Andromeda Galaxy

How Far Can Humans See In Space?

The universe is mind-boggling vast. The diameter of the observable universe is estimated to be about 93-billion light years across. With just our eyes, we can generally only see a few thousand light years worth of distance, although there are some objects we can see that are much further away. The farthest object you can see with the naked eye is the Andromeda Galaxy located 2.5-million light years away, yet it is only visible if there is little to no light pollution. In order to see farther into space, we must rely on telescopes. How far can we see using the most powerful telescopes?

Size Of The Universe

Cosmic web
This image is a computer generated model of the observable universe, usually called the Cosmic Web

Before explaining the farthest distance we can see, it is important to know how big the universe is. As was already stated, the observable universe is estimated to be around 93-billion light years across. However, that number may seem contradictory as the universe itself is only 13.8-billion years old. How can we see beyond 13.8-billion light years if light hasn’t had enough time to reach our eyes? Since the universe is expanding, and the speed of light is finite, we see objects as they were rather than as they are. A galaxy that is, say, one-billion light years away, is actually now located at a much further distance due to the expansion of space. We simply see the galaxy as it was one-billion years ago, yet it has traversed a tremendous amount of distance since then. When astronomers account for the expansion of space, they end up with the estimated size of the universe being 93-billion light years. To simplify things, a better way of thinking of distance is to view it as how far back in time we can see. That is to say, how close to the Big Bang can we see?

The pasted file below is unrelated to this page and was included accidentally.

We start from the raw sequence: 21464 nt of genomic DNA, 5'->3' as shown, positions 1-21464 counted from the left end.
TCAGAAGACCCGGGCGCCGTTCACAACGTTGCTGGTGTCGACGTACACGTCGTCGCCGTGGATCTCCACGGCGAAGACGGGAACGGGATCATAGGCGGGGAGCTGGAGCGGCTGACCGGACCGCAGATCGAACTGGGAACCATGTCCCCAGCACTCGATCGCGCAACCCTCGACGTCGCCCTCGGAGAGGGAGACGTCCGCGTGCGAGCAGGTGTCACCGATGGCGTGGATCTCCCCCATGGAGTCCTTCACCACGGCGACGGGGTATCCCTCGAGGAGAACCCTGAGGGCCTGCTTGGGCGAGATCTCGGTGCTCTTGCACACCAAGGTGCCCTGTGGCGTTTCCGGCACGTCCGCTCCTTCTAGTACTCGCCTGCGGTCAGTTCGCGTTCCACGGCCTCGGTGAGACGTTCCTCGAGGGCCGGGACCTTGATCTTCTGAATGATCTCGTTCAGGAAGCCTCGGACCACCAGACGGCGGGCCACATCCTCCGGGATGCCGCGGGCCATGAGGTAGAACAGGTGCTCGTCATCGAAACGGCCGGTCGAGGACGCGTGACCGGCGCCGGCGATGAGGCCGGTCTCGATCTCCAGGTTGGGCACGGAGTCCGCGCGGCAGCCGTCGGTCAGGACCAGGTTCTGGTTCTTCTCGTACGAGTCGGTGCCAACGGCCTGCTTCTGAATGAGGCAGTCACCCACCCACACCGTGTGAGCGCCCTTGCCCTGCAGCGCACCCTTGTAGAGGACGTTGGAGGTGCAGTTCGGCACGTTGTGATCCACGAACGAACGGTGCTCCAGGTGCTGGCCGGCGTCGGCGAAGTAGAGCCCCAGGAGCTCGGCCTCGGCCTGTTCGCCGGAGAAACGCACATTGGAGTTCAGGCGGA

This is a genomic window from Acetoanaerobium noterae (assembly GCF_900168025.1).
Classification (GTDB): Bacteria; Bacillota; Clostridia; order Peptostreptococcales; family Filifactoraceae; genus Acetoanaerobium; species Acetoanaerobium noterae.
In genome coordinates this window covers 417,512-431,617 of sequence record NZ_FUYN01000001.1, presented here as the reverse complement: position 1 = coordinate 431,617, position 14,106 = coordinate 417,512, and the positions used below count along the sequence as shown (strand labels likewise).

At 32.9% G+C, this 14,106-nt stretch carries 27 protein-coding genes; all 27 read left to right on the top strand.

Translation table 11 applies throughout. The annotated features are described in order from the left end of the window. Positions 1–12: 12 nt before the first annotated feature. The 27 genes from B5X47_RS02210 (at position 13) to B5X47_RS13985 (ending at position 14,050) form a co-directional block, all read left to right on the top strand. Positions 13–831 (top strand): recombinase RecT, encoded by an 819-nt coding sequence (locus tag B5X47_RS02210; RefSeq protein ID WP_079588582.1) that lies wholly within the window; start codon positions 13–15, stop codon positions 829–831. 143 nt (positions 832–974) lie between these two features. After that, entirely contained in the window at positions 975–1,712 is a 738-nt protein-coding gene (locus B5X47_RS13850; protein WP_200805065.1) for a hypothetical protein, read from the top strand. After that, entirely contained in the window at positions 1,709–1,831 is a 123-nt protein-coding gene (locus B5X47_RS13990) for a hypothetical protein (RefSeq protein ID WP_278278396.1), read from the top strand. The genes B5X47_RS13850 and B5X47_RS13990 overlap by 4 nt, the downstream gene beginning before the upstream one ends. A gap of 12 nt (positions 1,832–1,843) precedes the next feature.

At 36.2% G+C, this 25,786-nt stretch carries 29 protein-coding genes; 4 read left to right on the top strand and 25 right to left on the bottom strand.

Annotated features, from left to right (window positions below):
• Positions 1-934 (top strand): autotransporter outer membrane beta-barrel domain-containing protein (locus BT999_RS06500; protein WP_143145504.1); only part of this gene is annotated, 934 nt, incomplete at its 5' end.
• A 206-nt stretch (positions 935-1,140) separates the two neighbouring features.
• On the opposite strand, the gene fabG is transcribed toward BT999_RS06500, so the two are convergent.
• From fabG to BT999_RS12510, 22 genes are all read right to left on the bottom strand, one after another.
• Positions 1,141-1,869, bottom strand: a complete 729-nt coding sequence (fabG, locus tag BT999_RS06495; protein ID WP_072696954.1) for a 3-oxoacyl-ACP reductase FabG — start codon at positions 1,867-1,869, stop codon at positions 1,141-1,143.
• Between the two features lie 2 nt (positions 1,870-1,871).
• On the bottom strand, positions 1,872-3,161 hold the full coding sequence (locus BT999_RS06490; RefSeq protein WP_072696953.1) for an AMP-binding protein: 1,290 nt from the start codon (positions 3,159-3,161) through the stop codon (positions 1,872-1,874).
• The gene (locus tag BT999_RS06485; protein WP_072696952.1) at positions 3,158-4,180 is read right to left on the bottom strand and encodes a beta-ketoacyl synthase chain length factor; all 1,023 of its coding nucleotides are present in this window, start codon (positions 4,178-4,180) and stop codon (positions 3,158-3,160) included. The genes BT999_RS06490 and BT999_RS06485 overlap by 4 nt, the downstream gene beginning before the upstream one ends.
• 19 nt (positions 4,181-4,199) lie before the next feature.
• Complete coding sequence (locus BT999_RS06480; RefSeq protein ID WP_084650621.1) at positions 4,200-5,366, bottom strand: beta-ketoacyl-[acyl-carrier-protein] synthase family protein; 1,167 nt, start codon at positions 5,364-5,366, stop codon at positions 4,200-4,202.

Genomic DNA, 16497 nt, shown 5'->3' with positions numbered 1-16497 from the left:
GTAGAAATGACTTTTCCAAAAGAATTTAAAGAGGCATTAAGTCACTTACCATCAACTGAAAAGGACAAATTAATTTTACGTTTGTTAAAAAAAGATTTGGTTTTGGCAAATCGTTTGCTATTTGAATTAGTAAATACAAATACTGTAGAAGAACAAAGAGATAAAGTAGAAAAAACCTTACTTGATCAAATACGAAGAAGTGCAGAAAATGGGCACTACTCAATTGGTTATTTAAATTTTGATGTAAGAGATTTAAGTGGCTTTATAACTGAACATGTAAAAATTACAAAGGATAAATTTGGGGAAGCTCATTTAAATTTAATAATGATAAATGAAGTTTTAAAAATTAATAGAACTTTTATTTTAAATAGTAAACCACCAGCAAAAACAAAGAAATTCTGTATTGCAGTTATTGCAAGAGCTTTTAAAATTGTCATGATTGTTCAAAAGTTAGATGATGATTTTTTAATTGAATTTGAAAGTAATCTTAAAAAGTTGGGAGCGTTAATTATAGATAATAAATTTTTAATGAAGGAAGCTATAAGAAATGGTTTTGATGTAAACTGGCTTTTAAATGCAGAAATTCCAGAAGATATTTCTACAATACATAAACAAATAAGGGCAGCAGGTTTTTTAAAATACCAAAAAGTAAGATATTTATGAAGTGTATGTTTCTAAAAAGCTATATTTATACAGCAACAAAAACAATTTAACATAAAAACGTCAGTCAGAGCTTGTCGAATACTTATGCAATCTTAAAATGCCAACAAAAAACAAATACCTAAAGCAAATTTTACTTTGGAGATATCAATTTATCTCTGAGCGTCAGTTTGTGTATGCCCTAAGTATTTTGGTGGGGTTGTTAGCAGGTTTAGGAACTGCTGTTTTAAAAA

Hubble And Webb

Hubble deep field
The Hubble Deep-Field image shows some of the farthest, oldest known galaxies. Image credit: NASA/ESA

Until the launch of the James Webb Space Telescope (JWST) in 2021, the Hubble Space Telescope was the record holder for farthest visible distance in space. Although Hubble is smaller than some Earth-based observatories, it is able to see the universe in much higher detail due to the fact that it is in space, where it does not have to deal with any sort of atmospheric distortion. Although no longer the most powerful telescope, Hubble is still able to see the universe as it was a mere 500-million years after the Big Bang. The JWST is now the most powerful telescope ever built, and it is able to see the universe as it was only 200-million years after the Big Bang. That means that the JWST is able to piece together an additional 300-million years of cosmic history compared to Hubble. The JWST will be able to study some of the first galaxies to form after the Big Bang. 

The Cosmic Microwave Background Radiation 

The CMBR is the oldest form of light in the universe at nearly 13.8-billion years old. Image credit: NASA/WMAP

The farthest physical distance we can see is the Cosmic Microwave Background Radiation (CMBR). The CMBR can be thought of as the echo of the Big Bang, as it is the leftover radiation from the birth of the universe. The CMBR itself is the farthest possible distance humans can see as it represents the moment that the universe became transparent to light. Although light did exist before the CMBR, gas and dust were simply too dense for light to escape and traverse space. The CMBR formed only 380,000 years after the Big Bang, and so we are seeing the universe prior to the formation of even the first stars. 

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